Chicago Tribune, Friday, December 25, 1981


by Lynn Van Matre

With his strikingly offbeat contributions to "Tusk," Fleetwood Mac's most musically diverse album to date - and a relatively new, intense stage image marked by freshly cropped hair, a fixed stare, and jerky movements - guitarist Lindsey Buckingham emerged sometime back as the Mac's quirkiest component - an adventurous musician whose experiments provided some of "Tusk's" most distinctive moments.

"Law and Order," Buckingham's newly released solo album - the third such project by a Mac member this year - is distinctive, too, but in a curious way. Buckingham, 32, it turns out, is in many ways an old-fashioned boy. And while "Law and Order" is contemporary enough in its sound that commercial success seems assured ("Trouble," the single from the album, is currently in the Top 20, where it's practically rubbing shoulders with Mac member Stevie Nicks' "Leather and Lace"), the ideas that inspired much of it were drawn not from the 1980s, but the 1940s.

The sentiments have more to do with innocence than experience, while the album title itsef refers not to "law and order" in the Dick Tracy sense, but rather to what Buckingham calls "the setting of certain standards, certain disciplines or moral codes for yourself by which you try to live . . . a personal sense of law and order." In other words, what are often written off as "old-fashioned" values.

The singer-songwriter, who wrote seven of the 10 songs on the album, sees the general theme of "Law and Order" as one of innocence.

If the sentiments on "Law and Order" are largely Buckingham's own, the overall sound owes much to a stack of 78 rpm records from the 1940s that had belonged to Buckingham's late father.

"They'd been at Mom's place, up in Northern California, since he died," says Buckingham, who lives in the Los Angeles area, "and I just got around to picking them up last Christmas, not long before I started working on the album.

"I remembered hearing most of them when I was a child, but I wasn't really able to appreciatre them then," adds Buckingham, who at the time preferred his older brother's records by Elvis Presley, Chuck Berry and Buddy Holly. "I wanted to sit down and listen to them again in a more knowledgeable context to see what I could learn from them now - not lyrically so much as the roles the various instruments played, and the style in which they were recorded. It took me a while to find a turntable that takes a 78 needle, but it was worth it. There's a certain style about '40s music that's very romantic, and I tried to include a little of that in a lot of the tunes I wrote." Buckingham isn't the first to find inspiration in the sounds of the 1940s.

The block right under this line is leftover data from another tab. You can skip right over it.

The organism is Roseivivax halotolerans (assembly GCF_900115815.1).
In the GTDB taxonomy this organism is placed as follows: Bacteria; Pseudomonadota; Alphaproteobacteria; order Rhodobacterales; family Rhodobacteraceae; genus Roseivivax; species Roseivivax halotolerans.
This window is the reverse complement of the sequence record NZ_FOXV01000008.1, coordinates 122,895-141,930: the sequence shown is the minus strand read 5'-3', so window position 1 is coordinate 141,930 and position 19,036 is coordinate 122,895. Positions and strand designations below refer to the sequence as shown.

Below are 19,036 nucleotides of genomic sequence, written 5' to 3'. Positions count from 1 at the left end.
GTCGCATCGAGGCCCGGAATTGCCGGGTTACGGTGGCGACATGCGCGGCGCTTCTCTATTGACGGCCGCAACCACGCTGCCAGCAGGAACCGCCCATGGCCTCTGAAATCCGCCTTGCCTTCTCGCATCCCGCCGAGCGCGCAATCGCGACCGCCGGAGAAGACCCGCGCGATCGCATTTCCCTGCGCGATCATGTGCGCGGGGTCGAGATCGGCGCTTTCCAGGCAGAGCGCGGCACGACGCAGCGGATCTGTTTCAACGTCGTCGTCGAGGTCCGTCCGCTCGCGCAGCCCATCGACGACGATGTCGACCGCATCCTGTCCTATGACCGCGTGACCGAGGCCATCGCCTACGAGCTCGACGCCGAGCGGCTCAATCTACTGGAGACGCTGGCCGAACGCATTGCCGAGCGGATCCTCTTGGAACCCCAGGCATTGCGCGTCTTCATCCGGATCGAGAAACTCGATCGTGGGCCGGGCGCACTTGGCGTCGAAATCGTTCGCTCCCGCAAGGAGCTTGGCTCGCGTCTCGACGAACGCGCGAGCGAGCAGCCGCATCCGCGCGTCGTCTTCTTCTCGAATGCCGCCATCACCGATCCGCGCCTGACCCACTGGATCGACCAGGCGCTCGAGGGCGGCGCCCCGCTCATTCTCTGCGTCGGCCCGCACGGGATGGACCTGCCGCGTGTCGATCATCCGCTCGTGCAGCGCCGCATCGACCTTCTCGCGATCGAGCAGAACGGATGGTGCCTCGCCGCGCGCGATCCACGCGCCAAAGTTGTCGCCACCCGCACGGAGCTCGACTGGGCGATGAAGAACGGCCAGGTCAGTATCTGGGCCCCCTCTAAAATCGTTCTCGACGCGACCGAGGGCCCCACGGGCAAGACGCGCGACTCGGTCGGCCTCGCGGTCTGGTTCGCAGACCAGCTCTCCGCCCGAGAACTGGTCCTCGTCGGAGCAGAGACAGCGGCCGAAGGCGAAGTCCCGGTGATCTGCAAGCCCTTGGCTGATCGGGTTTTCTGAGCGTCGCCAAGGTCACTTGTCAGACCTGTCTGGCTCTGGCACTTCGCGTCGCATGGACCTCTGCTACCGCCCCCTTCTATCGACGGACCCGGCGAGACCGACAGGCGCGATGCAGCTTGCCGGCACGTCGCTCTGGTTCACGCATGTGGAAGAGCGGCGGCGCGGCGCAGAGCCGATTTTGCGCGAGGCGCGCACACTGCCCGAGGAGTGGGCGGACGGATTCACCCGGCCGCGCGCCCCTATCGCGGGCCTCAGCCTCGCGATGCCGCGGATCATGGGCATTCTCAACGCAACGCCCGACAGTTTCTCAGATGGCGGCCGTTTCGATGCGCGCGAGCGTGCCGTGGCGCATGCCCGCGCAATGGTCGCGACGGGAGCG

Joe Jackson, Carly Simon and Linda Ronstadt, among others, have all delved into the decade in the last year or so, with varying degrees of success, mostly modest to minimal. (Ronstadt ended up scrapping her album of vintage blues and jazz, saying it wasn't good enough to release.)

"If you turn the radio on these days and listen to what's going on, you'll find that everything's already been done, pretty much," says Buckingham, speculating on the recent rash of fondness for '40s music. "I think people are looking for something fresh. When I started listening to my father's old record collection, they sounded fresh immediately. It wasn't just the style of the songs. It was the way they were recorded, too. Everything about them seemed new."

Buckingham, who has a two-album deal with Elektra-Asylum Records, has half of the material for his next solo project already written as well as four songs for the new Fleetwood Mac album.

"I'm going through a very positive period right now," he says. "This has been, probably, the most creative period yet for me in terms of growth - if you're any good at all, you know you can be better - and in terms of just being able to get a perspective on different things. I'm having a good time, and I'm looking forward to doing another solo album."

As for the forthcoming Fleetwood Mac album, Buckingham describes it as "sort of a reconciliation of opposites, a blend of the things we learned from 'Tusk' and the things we learned from 'Rumours.'

"Nothing reactionary at all," he adds. "I think a lot of people will be pleased with it."

Thanks to Les for posting this to the Ledge and to Anusha for formatting and sending it to us.